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Discussion Starter · #1 ·
I'm working on my brother in-laws car. 1997 Dodge Stratus ES (V6). I picked it up from my sister to start troubleshooting this new noise. I almost had a heart attack when I hit the gas. There is for sure metal on metal contact somewhere in the works. My first fear was the auto tranny or the engine. However tranny fluid level was down about a QT. Low but not bad enough to make the symptoms it has. I also topped off the oil just to be save. Now I took some time to drive it around. It has that cool autostick feature so I could play wround with it. The noise is the worst in 1st. less in second gear. Almost non existant in 3rd and 4th unless you really gun. The engine seems to rev just fine. It could probably use a tune up but no major issues. If I left it in first and wound it up the engine humms right along. The trans seems to shift just fine between all the gears. No real noticable slippage beyond what a normal auto has. So my final though is the right front wheel bearing is toast. does that sound correct? how hard would it be to replace for anyone who's ever done it before. What else should I look for? This thing sounds so horrid its not even funny.
 

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I'm assuming by the sounds of this post that the grinding noise is proportional to the vehicles speed, and not engine / tranny rpm. If so you would be correct in assuming the wheel bearings are to blame. However, if this is like a high pitch metal on metal squealing, might I also suggest looking at the brakes. You could have a rock stuck, or a hard spot (metallic pads) in the pad cuasing the noise. Also, the dust shields for the calipers have a tendancy of rusting away and scraping either on the rotors, or on the inside of the wheel rims themselves. If the brakes check out all around, and the sound is proportional to the vehicle speed you would most likely be looking at a bad bearing in the final drive assembly of the transaxle.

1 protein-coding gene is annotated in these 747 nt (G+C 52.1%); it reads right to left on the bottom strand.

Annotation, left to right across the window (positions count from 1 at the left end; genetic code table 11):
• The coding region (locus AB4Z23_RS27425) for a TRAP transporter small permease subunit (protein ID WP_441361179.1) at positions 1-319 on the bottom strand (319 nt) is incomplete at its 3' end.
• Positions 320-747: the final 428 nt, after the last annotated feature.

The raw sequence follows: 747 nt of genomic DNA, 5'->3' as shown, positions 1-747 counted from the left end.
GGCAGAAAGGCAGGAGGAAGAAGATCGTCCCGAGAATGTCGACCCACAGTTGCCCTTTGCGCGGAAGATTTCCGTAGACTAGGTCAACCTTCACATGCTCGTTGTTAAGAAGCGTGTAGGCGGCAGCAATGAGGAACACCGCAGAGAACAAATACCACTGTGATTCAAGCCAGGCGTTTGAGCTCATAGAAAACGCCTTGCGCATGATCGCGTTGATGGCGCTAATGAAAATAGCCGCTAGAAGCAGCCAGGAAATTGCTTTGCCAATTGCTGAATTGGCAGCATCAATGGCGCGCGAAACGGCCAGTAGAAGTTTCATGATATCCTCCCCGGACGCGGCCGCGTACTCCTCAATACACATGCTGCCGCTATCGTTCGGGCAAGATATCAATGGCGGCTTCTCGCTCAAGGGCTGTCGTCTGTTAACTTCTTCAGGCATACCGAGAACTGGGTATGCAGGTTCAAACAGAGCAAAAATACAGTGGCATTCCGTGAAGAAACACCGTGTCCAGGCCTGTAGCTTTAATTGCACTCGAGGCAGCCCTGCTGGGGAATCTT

Hope that helps :wink:

Q? -> does the car feel sluggish while driving?

Matt 8)
 

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Discussion Starter · #5 ·
it is praportional up to a point. I couldn't give you an exact speed but it gets much quieter at about 25ish mph. It does not change with RPM but more of the vehicle speed. I'll have to check out the brake issue though that is a really good idea.
 

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One thing i can tell you about wheel berrings is that if it is the berring making the noise when you swerve the car while you are driving the pitch will change or become louder or softer because you are changing the vehicle load on the wheel berring. Hope this helps
 

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That happened on my car. The dust shields for the calipers rusted out and were grinding on the inside of my wheels. You could only hear it at low speeds though, but looking on the inside of my wheel it was pretty obvious they were rubbing constantly. It took two seconds to rip the rest of the rusted mass out. Also, depending on how bad the wheel bearings have deteriorated, you will feel some play in them when you jack up the wheels and do the side to side, and for and aft wiggling of the tire.

Matt 8)
 
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